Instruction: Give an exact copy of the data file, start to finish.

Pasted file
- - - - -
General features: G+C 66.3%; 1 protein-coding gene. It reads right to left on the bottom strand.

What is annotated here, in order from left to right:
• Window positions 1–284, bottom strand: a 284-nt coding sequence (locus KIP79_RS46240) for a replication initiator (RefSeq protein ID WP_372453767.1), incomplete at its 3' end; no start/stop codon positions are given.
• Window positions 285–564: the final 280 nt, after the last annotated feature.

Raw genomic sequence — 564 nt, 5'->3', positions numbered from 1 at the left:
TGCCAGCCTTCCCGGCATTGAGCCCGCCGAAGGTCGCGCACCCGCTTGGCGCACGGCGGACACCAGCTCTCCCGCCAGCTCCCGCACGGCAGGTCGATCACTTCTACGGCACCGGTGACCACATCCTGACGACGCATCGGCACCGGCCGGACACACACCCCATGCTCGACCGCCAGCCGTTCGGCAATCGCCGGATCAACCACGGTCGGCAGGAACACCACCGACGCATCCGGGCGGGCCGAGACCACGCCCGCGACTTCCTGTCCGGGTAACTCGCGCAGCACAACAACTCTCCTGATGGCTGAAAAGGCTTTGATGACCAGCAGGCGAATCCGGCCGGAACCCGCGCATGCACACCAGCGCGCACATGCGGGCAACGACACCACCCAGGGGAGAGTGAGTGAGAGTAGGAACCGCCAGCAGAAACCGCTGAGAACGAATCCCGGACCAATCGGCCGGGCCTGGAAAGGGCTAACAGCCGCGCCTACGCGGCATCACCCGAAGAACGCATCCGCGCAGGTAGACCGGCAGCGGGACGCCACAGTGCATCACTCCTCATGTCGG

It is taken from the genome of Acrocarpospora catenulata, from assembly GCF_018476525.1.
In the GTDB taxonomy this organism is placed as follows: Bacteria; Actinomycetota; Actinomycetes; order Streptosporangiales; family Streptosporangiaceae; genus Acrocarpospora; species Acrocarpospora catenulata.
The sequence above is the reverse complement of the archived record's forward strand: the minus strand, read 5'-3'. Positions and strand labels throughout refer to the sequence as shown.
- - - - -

General features: G+C 66.3%; 1 protein-coding gene. It reads right to left on the bottom strand.

What is annotated here, in order from left to right:
• Window positions 1–284, bottom strand: a 284-nt coding sequence (locus KIP79_RS46240) for a replication initiator (RefSeq protein ID WP_372453767.1), incomplete at its 3' end; no start/stop codon positions are given.
• Window positions 285–564: the final 280 nt, after the last annotated feature.

Raw genomic sequence — 564 nt, 5'->3', positions numbered from 1 at the left:
TGCCAGCCTTCCCGGCATTGAGCCCGCCGAAGGTCGCGCACCCGCTTGGCGCACGGCGGACACCAGCTCTCCCGCCAGCTCCCGCACGGCAGGTCGATCACTTCTACGGCACCGGTGACCACATCCTGACGACGCATCGGCACCGGCCGGACACACACCCCATGCTCGACCGCCAGCCGTTCGGCAATCGCCGGATCAACCACGGTCGGCAGGAACACCACCGACGCATCCGGGCGGGCCGAGACCACGCCCGCGACTTCCTGTCCGGGTAACTCGCGCAGCACAACAACTCTCCTGATGGCTGAAAAGGCTTTGATGACCAGCAGGCGAATCCGGCCGGAACCCGCGCATGCACACCAGCGCGCACATGCGGGCAACGACACCACCCAGGGGAGAGTGAGTGAGAGTAGGAACCGCCAGCAGAAACCGCTGAGAACGAATCCCGGACCAATCGGCCGGGCCTGGAAAGGGCTAACAGCCGCGCCTACGCGGCATCACCCGAAGAACGCATCCGCGCAGGTAGACCGGCAGCGGGACGCCACAGTGCATCACTCCTCATGTCGG

It is taken from the genome of Acrocarpospora catenulata, from assembly GCF_018476525.1.
In the GTDB taxonomy this organism is placed as follows: Bacteria; Actinomycetota; Actinomycetes; order Streptosporangiales; family Streptosporangiaceae; genus Acrocarpospora; species Acrocarpospora catenulata.
The sequence above is the reverse complement of the archived record's forward strand: the minus strand, read 5'-3'. Positions and strand labels throughout refer to the sequence as shown.